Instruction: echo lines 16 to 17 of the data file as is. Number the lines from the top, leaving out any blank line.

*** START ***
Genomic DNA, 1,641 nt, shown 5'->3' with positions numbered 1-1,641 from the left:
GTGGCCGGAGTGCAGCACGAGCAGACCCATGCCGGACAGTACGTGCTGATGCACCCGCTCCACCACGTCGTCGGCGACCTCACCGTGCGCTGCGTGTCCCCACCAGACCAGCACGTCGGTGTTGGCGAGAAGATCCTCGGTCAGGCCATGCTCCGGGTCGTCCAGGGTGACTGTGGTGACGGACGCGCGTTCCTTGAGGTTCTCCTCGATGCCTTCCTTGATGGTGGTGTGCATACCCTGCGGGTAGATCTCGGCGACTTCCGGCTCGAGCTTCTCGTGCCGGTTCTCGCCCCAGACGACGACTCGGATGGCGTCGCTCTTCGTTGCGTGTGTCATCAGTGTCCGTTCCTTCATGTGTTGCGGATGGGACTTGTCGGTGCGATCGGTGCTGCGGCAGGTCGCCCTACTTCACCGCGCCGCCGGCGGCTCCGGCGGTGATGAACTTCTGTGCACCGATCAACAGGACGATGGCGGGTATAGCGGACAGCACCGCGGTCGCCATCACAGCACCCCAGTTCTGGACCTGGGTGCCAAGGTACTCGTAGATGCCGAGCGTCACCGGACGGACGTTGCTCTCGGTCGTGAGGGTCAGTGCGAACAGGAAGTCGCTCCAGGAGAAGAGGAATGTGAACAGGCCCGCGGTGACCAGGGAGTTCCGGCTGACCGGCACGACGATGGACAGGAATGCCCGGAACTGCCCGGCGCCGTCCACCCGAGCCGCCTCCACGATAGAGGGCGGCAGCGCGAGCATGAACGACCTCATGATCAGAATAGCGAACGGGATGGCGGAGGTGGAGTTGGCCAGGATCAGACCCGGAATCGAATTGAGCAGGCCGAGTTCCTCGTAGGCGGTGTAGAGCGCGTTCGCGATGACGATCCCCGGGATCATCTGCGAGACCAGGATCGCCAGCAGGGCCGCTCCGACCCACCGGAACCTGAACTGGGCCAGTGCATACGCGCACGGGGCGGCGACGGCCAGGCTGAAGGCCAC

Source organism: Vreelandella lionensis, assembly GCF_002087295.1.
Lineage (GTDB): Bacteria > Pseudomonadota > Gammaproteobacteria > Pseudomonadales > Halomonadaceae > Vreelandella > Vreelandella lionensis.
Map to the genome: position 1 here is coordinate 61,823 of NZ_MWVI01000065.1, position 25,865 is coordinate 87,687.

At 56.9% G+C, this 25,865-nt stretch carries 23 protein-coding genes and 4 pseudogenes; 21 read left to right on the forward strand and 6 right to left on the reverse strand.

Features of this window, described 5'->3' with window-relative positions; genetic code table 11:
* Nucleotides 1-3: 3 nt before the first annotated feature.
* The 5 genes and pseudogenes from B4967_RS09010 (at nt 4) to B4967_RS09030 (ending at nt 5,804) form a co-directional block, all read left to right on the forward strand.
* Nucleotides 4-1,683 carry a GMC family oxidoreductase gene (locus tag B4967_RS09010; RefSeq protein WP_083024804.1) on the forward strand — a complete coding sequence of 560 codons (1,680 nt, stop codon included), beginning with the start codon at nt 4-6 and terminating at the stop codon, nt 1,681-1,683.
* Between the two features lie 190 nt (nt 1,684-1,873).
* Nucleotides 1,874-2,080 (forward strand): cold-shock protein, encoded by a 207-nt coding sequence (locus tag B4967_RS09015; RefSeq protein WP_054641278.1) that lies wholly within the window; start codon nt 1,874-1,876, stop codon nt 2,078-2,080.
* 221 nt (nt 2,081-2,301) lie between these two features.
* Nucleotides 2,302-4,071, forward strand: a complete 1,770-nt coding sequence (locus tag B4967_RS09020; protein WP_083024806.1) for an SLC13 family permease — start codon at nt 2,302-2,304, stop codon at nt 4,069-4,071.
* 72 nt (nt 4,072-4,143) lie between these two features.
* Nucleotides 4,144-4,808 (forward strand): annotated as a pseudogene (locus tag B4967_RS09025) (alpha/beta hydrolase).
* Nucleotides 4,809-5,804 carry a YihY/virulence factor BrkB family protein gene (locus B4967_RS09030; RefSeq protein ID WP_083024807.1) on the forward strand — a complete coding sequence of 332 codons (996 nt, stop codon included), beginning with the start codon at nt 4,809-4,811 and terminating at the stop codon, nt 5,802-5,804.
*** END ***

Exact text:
* Nucleotides 4,144-4,808 (forward strand): annotated as a pseudogene (locus tag B4967_RS09025) (alpha/beta hydrolase).
* Nucleotides 4,809-5,804 carry a YihY/virulence factor BrkB family protein gene (locus B4967_RS09030; RefSeq protein ID WP_083024807.1) on the forward strand — a complete coding sequence of 332 codons (996 nt, stop codon included), beginning with the start codon at nt 4,809-4,811 and terminating at the stop codon, nt 5,802-5,804.